Why you love those colors

By Brian @ Madaras Gallery

The paintings of Diana Madaras have been praised for their bold use of color. So I’d like to talk a little about some basic color theory in her work. In particular, I’ll discuss the striking use of complementary hues in two of her paintings.

RYB Color Wheel

Looking at the color wheel, two hues that are on opposing sides are said to be complementary.* When combined, the contrast between the two tends to make both look more vivid. For example, let’s look at Prickly Pear Bloom.

"Prickly Pear Bloom" by Diana Madaras

Thematically, this image has a lot of contrast in the subject matter. The delicate flower is set strongly against the sharp thorns of the plant. But another reason this one jumps out visually is the complementary color pallette. The greens and yellows contrast well versus the magentas and purples. So together, these thematic elements and color elements create a powerful image of opposites.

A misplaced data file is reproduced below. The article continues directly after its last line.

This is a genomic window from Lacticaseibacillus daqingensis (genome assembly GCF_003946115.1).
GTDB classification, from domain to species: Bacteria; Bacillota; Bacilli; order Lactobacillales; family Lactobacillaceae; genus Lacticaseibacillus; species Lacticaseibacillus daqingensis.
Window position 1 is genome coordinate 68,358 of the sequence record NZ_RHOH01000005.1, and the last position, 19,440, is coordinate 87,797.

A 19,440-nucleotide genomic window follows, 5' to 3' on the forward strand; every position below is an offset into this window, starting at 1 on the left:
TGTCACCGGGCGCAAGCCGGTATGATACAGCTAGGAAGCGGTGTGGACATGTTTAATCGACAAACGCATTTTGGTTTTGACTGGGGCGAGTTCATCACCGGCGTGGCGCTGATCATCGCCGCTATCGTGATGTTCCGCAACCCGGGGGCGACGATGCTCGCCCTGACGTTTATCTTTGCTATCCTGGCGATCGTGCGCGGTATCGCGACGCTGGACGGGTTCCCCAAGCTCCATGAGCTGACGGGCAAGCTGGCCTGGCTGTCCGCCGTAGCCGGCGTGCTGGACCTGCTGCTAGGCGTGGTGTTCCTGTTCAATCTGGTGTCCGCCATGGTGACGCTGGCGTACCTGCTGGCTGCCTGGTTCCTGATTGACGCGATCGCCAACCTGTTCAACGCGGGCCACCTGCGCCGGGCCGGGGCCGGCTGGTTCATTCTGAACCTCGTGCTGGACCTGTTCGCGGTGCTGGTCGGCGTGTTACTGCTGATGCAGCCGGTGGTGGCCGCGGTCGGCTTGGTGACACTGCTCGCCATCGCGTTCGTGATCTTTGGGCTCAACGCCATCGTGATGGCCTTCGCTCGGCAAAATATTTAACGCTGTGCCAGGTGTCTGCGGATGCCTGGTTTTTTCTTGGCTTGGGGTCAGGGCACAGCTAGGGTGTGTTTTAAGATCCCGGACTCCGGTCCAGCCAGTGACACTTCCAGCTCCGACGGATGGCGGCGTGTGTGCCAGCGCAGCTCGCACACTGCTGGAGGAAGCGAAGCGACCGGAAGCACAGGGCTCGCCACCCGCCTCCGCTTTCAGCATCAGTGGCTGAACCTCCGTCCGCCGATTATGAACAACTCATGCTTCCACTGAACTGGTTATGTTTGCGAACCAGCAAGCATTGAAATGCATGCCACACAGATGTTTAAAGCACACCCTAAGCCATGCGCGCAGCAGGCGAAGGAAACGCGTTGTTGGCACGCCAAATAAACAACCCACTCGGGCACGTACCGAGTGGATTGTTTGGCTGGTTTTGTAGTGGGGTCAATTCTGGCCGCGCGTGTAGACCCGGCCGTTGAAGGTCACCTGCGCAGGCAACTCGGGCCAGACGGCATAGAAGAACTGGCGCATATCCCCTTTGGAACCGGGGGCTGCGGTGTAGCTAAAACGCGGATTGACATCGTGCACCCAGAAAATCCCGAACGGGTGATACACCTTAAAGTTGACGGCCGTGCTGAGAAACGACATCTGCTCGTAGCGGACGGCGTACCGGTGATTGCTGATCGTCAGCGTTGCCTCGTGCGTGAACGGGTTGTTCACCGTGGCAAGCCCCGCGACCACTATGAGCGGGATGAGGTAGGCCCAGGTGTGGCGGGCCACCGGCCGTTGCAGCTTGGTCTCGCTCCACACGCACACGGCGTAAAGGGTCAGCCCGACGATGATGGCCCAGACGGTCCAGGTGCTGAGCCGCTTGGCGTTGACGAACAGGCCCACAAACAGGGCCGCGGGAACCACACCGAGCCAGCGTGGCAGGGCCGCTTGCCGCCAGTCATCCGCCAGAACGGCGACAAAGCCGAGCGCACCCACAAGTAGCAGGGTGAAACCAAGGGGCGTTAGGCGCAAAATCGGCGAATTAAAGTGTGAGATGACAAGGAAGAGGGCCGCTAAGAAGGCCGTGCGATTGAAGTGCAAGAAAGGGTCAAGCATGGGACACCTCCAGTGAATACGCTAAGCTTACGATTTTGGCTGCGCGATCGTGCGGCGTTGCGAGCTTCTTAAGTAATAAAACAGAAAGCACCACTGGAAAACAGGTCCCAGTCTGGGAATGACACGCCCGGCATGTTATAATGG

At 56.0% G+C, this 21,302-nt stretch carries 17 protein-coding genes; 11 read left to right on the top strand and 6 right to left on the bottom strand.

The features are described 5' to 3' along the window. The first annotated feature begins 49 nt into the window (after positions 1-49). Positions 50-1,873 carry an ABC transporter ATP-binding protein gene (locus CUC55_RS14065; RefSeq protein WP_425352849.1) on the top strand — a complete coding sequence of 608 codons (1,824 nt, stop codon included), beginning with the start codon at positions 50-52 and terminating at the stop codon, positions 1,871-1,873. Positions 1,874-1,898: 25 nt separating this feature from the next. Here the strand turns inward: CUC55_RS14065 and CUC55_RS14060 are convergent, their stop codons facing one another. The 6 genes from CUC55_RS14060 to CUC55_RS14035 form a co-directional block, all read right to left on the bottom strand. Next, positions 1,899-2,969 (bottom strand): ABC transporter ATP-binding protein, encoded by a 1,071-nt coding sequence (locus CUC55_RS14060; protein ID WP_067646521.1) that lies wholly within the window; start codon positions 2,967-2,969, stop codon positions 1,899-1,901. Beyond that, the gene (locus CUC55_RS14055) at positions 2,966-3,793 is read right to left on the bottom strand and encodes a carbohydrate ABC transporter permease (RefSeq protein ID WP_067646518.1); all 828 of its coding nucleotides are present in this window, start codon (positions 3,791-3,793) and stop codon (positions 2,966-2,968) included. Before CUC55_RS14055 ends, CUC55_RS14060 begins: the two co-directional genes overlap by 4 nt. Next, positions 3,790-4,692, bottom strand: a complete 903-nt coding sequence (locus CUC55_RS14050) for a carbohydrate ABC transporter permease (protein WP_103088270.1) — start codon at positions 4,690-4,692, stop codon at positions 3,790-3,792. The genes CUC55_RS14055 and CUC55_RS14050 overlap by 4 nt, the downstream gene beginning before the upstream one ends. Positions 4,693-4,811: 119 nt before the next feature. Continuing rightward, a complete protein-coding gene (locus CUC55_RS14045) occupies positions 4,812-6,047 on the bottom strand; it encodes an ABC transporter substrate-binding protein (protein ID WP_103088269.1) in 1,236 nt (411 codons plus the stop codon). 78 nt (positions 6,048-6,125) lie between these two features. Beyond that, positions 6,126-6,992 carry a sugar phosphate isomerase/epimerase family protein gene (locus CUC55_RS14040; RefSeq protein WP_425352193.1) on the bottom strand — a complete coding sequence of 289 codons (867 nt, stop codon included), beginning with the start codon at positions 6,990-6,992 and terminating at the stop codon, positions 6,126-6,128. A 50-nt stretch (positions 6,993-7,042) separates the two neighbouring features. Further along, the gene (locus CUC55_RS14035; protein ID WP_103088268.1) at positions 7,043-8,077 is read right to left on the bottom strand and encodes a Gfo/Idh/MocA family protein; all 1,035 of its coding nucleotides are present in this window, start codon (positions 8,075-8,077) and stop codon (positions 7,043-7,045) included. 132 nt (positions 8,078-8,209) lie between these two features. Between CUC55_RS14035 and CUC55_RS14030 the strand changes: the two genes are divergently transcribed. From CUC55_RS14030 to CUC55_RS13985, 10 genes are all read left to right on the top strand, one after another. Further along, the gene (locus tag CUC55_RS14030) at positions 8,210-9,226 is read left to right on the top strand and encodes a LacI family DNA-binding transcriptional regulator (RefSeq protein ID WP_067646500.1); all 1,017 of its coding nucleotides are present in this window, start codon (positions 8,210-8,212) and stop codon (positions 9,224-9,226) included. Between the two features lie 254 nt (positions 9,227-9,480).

"Silhouette" by Diana Madaras

In Silhouette, we have a more subtle desert landscape. Yet this one still pops out at you, and that’s largely due to the colors Diana chose. In this case, the blues are the dominant hue. Not only does that give the desert a somewhat ghostly feeling, but it also contrasts with the orange/yellow tinge to the sky. This helps make a potentially soothing landscape seem more impactful and ethereal to the viewer.

So the next time you’re enjoying an artist’s work, perhaps take a moment to appreciate how the colors work together to create a unified vision.

*In painting, the traditional complementary color combinations are red/green, yellow/purple, and blue/orange.